means for applying said control voltage to said second tone generator means to simultaneously and proportionally tune the output signal frequencies thereof in accordance with the analog control voltage by an amount to cause a phase lock between the selected tones from the first and second tone generator means.



2. Apparatus according to claim 1, wherein said first tone generator means is operative to lock the frequencies of its output tones to each other and includes a single tuning control for simultaneously adjusting the frequencies of its output tones.

3. Apparatus according to claim 2, wherein said first tone generator means is of the top octave synthesizer-locked frequency divider type.

4. Apparatus according to claim 1, wherein said second tone generator means comprise a plurality of tunable oscillators, each including means for individually tuning its frequency to the frequency of a different one of said plurality of output tones, and all of which are simultaneously tunable in response to said control voltage.

5. Apparatus according to claim 4, wherein said phase comparator means has first and second inputs and wherein the selected tone from the first tone generator means is applied to the first input of the phase comparator means and the selected tone from the second tone generator means is applied to the second input of the phase comparator means, and wherein the selected tones respectively applied to the first and second inputs of the phase comparator means are of a frequency corresponding to the same note of a musical scale.

6. Apparatus for providing chorus effects in an electronic organ comprising, in combination:

first tone generator means including a master oscillator and a plurality of frequency dividers providing a plurality of output tones having frequencies corresponding to the notes of a musical scale and locked to each other,

second tone generator means including a plurality of tunable oscillators, each of said oscillators including means for individually tuning its frequency to the frequency of a different one of a plurality of output tones having frequencies corresponding to the notes of a musical scale, a selected one of which has a frequency integrally related to the frequency of a selected output tone produced by said first tone generator means, said oscillators being constructed such that their frequencies are susceptible to variation with changes in environmental conditions to a different degree than the frequency of said master oscillator varies with the same changes in environmental conditions, and being simultaneously tunable in response to a control voltage,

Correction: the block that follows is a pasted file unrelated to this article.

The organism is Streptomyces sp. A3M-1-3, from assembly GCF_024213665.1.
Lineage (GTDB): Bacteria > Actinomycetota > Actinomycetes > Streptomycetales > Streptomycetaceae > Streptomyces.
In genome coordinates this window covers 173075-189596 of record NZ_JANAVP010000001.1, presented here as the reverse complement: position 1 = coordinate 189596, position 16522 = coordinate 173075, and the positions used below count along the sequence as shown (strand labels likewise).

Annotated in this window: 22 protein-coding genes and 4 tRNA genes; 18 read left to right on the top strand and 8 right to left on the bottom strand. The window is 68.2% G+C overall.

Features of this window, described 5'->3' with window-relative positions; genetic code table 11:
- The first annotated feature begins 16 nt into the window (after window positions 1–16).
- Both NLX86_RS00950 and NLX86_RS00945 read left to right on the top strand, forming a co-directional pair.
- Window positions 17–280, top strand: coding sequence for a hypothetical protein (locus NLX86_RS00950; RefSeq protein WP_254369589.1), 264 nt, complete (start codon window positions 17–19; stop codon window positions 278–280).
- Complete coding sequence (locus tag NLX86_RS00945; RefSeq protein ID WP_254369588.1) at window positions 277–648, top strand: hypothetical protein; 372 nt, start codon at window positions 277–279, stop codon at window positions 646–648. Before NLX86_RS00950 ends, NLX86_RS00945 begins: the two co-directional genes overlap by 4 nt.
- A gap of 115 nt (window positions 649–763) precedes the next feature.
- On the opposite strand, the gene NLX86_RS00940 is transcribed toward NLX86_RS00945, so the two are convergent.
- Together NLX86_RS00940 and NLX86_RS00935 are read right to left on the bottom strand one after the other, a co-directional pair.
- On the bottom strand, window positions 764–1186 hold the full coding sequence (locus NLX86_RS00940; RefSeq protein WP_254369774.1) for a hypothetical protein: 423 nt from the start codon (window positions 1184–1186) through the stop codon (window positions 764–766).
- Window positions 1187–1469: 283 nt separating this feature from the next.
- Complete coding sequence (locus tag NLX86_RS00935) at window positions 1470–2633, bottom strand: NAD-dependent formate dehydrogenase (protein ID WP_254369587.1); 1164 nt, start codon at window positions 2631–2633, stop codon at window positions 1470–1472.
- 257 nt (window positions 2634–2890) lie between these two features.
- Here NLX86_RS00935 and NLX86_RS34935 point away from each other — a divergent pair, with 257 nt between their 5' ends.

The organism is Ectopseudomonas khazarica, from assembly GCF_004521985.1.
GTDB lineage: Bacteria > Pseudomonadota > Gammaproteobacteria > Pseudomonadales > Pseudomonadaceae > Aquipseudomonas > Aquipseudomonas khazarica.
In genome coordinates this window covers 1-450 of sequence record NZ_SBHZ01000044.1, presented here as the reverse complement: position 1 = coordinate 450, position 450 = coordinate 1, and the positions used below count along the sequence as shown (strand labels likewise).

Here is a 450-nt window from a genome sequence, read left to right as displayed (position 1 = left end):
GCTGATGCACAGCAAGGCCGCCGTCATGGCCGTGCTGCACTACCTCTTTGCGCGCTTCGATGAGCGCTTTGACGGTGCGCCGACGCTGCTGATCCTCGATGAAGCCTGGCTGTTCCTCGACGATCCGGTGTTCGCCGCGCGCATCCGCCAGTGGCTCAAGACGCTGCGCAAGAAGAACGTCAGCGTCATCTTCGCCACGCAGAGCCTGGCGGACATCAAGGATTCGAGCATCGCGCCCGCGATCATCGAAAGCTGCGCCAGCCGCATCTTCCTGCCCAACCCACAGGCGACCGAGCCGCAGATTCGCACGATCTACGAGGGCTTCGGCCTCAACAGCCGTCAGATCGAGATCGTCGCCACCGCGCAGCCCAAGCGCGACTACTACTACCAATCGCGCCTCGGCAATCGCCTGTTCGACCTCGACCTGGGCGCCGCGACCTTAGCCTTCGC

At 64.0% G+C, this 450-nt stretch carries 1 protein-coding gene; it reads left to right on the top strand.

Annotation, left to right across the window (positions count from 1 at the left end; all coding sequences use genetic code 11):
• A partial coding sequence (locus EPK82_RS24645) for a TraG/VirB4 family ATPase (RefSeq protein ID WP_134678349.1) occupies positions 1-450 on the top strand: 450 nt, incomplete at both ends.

phase comparator means having first and second input terminals producing a control voltage proportional to the difference in phase between said selected one from said first tone generator means applied to the first input terminal and said selected tone from said second tone generator means applied to the second input terminal, and

means for applying said control voltage to each of said tunable oscillators for forcing the frequencies of the individual tones produced thereby to be simultaneously and proportionally adjusted by an amount necessary to cause the selected tone to lock in frequency with the selected tone from said first tone generator means.



Description:

BACKGROUND OF THE INVENTION

This invention relates generally to electronic musical instruments and more particularly to an improved tone generator system for such instruments.

A currently popular tone frequency oscillation generator for use in electronic organs is the system described, for example, in U.S. Pat. No. 3,236,931, known as the "top octave synthesizer" (TOS), which is driven by a stable master oscillator and is operative to generate the 12 notes in the top octave of an electronic organ, that is, from C7 (4186.009 Hz) through B7 (7902.133 Hz). A plurality of frequency divider chains, one for each note produced by the TOS, are used to derive the notes for the lower octaves of the instrument. An important advantage of this tone generator is its amenability to fabrication in integrated circuit form, and since all of the frequency divider chains (usually 12 in number) are of identical construction, the system is relatively easy to construct at low cost. Only one stable master oscillator is required, further contributing to reduction in cost, and since all of the tone signals generated by the system are locked together, the whole organ can be tuned by simply adjusting the master oscillator; that is, when the frequency of the master oscillator is adjusted, every note in the whole organ follows exactly. Accordingly, if the environment of the master oscillator is controlled (temperature, humidity, etc.), there is little chance of the oscillator drifting in frequency, and once properly tuned, there is little tendency for the organ to go out of tune. However, because all octaves of a given note are phase-locked, whenever notes of a given nomenclature (C-C#-D, etc.) are sounded from any key on the instrument, all such notes will be dead in tune with one another.